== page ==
We only recommend early decision applications if your student is completely convinced that X university is without a doubt their top choice, and where they will attend if they are admitted. We recommend significant research, college tours and/or attending a University Summer Program, and a deep dive into the affordability of any college your child decides to apply to as an early decision applicant.
Run all the numbers for the school, contact the financial aid department of the school and ask if they will do an “early read” to give you a solid estimate of what your college bill would look like based on your financial situation. Use the MyCAP net price calculator and see what we estimate your expenses versus financial aid from the institution to look like.
DO NOT expect to “figure it out” after you are accepted early decision. The school financial aid departments expect you as parents to have done your homework and be willing to pay the bill.
Early action (EA) has similar deadlines to early decision, without quite as many “strings attached.” This means, your student can still apply early and receive their decision letter before regular decision deadlines without the restrictions and binding agreement associated with the early decision option.
You can apply to multiple schools with an early action deadline and you are not bound to attend any of the universities that accept you under through your early action application. You have until May 1 (typically) to make the decision on where to attend by comparing financial aid offers, and taking time to really decide what their right fit is.
Because early action applications follow deadlines similar to early decision, your student will have to be on top of all the requirements to applying in the fall as opposed to later in the school year. Applications must be completed, essays written, teacher recommendation letters secured, and standardized tests taken and scores sent to the universities (if you are submitting test scores.)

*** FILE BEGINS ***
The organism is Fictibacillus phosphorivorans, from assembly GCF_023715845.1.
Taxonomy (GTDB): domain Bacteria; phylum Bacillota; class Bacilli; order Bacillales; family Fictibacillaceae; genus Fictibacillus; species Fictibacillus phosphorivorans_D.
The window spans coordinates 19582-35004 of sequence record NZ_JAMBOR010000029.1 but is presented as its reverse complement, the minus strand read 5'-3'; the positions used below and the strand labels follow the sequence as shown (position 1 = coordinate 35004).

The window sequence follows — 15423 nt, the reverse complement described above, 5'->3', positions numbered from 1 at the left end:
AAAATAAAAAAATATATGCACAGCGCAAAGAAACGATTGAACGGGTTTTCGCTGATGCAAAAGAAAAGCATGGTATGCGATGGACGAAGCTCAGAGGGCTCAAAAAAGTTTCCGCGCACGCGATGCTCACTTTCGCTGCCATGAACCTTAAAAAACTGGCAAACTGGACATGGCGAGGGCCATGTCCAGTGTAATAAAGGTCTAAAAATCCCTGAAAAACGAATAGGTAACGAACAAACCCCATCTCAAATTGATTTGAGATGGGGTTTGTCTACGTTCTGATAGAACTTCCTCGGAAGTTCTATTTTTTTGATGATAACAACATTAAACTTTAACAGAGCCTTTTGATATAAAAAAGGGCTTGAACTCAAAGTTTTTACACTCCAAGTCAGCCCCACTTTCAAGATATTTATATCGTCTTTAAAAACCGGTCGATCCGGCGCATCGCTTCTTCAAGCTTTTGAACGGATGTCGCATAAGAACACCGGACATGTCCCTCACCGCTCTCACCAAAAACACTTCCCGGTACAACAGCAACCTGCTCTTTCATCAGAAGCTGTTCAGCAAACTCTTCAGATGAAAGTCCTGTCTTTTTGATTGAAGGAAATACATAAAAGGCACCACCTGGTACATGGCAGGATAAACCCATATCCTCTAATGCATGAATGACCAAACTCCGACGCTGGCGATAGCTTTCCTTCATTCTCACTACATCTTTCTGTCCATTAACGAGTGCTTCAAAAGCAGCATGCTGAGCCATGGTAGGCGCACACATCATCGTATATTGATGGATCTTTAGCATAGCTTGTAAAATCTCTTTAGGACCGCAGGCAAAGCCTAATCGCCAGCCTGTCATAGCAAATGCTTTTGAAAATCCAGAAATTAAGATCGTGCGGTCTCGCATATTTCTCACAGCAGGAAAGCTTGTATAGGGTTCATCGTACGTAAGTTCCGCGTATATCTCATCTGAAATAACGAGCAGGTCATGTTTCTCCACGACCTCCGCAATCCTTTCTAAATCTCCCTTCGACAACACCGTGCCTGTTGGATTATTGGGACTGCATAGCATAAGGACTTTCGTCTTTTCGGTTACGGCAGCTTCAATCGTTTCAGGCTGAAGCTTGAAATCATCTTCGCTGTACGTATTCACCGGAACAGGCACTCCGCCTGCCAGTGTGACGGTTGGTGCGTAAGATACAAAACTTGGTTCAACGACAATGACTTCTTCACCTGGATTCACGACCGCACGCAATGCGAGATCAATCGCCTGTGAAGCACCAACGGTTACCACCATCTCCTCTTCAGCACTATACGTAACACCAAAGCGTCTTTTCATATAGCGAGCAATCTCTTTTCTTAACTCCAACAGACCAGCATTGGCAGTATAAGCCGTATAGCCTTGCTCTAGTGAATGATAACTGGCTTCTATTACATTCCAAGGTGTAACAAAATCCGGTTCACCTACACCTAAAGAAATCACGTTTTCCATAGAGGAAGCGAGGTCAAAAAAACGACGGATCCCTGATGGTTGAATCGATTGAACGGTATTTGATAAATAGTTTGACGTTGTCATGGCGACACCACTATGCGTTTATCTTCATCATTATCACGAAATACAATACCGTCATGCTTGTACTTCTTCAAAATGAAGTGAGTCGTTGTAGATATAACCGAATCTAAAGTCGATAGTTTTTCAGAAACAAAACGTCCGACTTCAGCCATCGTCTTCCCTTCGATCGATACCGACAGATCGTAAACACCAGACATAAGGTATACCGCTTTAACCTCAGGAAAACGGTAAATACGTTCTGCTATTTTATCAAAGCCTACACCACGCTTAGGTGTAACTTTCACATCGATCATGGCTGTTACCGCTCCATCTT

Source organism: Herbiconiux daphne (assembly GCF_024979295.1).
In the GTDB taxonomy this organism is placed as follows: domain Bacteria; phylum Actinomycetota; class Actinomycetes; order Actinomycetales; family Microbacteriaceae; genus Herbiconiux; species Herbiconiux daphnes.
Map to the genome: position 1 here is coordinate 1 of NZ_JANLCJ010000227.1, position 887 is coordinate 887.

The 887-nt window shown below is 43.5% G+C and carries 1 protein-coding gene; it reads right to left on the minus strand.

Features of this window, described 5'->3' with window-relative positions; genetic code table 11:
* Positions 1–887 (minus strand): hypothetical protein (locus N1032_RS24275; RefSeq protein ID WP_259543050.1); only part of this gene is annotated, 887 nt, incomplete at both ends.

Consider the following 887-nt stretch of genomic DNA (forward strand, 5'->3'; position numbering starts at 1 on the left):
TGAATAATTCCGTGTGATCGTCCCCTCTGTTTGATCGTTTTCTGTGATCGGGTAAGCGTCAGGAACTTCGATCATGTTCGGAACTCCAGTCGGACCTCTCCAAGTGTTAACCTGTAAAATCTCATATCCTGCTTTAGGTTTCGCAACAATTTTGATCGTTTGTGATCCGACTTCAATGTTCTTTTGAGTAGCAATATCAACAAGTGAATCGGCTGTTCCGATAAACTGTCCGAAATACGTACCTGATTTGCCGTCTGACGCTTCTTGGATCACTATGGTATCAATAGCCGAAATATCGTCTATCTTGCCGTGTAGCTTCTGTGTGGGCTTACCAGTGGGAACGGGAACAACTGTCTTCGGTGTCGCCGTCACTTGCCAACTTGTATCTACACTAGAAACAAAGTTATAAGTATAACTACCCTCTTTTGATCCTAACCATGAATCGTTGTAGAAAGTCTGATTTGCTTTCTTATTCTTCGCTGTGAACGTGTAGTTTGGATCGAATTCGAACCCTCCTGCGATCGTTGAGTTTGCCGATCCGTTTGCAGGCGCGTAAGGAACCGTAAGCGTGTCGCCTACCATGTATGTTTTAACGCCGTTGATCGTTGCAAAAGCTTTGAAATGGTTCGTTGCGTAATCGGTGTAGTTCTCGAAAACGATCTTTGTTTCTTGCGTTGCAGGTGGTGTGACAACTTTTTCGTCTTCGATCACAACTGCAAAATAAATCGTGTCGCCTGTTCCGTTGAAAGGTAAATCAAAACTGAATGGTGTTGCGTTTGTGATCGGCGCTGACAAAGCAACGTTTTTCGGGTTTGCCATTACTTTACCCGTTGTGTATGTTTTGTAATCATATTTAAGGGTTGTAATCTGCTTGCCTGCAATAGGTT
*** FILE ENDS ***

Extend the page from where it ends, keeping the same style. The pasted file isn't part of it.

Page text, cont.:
Applying early action means just that; everything is due EARLIER. If your student is interested in applying early action to any schools, take advantage of the summer months to get prepared for fall deadlines.
Some students choose to hold off on early action applications if they would like one more round of grades on their high school transcript before applying to school. Many early action applications look at high school transcripts only through your junior year of high school. When you apply regular decision you may have the opportunity to share your grades from the first semester of your senior year with on your college applications. For some, this may mean higher grades or a boost to a GPA.
Regular decision deadlines usually fall between early January and mid-February and students typically hear back from universities mid-March to early April. This means, compared to early decision or early action, your student has a lot more time (and likely some school breaks) to complete their application(s).